Guideline 5 identify each elements modified constituents
Look up in dictionary
do a google search
google image search
type into wikipedia and translate if it is a name of a company like the seaweed brigade
analyze morphology as in ame kake ame m,eans net and kake means brackets
carters lexis thing
Examples of esu marking
ｔｈis shows that the ichiban goes to suki and not composer.
Rasii changes, effects everything it goes after
Adjective jisho am still using
Arrows may also be used on pen and paper
Demarcate(mark) boundaries in meaning
Slice sentences up de ari marks an end of a sentence: think of it like cutting sushi.
Slice after nothing in first part qualifies anything in second part
Cut them up
How to learn Japanese grammar
How grammar as opposed to what grammar is
Describing grammar as opposed to listing
After having mastered kanji the next step in learning Japanese will be grammar. The reason why grammar is next is because if one learns one grammatical structure one can read many sentences.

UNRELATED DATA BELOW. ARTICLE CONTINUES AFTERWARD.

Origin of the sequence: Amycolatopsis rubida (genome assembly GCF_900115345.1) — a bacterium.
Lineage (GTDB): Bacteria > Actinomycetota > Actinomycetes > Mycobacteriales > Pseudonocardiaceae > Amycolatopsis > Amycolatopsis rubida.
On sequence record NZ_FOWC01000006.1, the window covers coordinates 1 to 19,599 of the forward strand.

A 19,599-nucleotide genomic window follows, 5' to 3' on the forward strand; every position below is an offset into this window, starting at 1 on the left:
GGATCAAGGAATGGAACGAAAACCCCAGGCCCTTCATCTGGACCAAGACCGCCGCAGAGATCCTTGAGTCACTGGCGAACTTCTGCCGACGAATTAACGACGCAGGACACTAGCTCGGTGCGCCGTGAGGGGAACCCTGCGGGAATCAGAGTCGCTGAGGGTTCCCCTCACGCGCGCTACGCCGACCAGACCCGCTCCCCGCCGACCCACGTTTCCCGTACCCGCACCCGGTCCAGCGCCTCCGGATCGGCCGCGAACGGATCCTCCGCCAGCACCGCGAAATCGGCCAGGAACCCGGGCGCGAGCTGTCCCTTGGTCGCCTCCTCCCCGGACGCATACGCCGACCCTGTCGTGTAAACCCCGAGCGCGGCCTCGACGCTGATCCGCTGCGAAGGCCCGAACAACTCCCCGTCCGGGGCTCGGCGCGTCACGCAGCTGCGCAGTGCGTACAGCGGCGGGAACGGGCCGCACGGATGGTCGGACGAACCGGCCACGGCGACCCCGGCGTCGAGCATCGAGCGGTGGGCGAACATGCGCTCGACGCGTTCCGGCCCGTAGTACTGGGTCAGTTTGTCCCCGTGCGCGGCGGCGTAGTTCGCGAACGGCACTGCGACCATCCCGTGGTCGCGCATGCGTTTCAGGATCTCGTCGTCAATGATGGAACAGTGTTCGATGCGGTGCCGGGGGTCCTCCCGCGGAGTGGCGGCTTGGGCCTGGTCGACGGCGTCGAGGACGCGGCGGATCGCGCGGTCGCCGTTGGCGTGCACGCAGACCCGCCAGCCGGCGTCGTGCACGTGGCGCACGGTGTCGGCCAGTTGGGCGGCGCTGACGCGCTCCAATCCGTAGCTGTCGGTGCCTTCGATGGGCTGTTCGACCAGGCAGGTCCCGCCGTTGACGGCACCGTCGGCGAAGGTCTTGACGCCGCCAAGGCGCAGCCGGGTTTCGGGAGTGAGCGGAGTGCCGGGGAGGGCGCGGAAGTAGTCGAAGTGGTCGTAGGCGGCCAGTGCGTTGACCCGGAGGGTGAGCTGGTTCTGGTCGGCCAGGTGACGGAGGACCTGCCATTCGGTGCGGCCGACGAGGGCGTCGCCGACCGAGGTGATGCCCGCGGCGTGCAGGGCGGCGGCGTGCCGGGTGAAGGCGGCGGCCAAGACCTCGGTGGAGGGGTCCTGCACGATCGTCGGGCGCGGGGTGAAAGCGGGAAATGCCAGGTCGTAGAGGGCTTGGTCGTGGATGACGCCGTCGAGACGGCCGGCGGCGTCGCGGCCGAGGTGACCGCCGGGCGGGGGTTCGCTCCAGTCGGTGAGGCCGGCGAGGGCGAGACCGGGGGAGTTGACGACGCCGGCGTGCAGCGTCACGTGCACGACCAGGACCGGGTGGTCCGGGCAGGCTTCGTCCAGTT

For example if one learns that x ですtranslates into English as it’s an x one can understand a great many sentences: 本です、猫です、犬です、猿です。However if you learn a piece of vocabulary you just learn one ‘thing’ which cannot be learnt in that many situations. Learning grammar is a key to learning a language. Language is a good example of where the whole is more than the some of the parts
Myths about Japanese Grammar
Japanese grammar is simple
Japanese grammar is different to Euopean grammar. Whereas French has ‘conjugations’ Japanese does not. To be is desu in all ‘persons’ in Japanese. This does not mean that Japanese is easy. The very fact that Japanese is so different to the English Brain makes it harder to learn.
New statement: Japanese grammar is different. Some parts are harder, some parts are easier.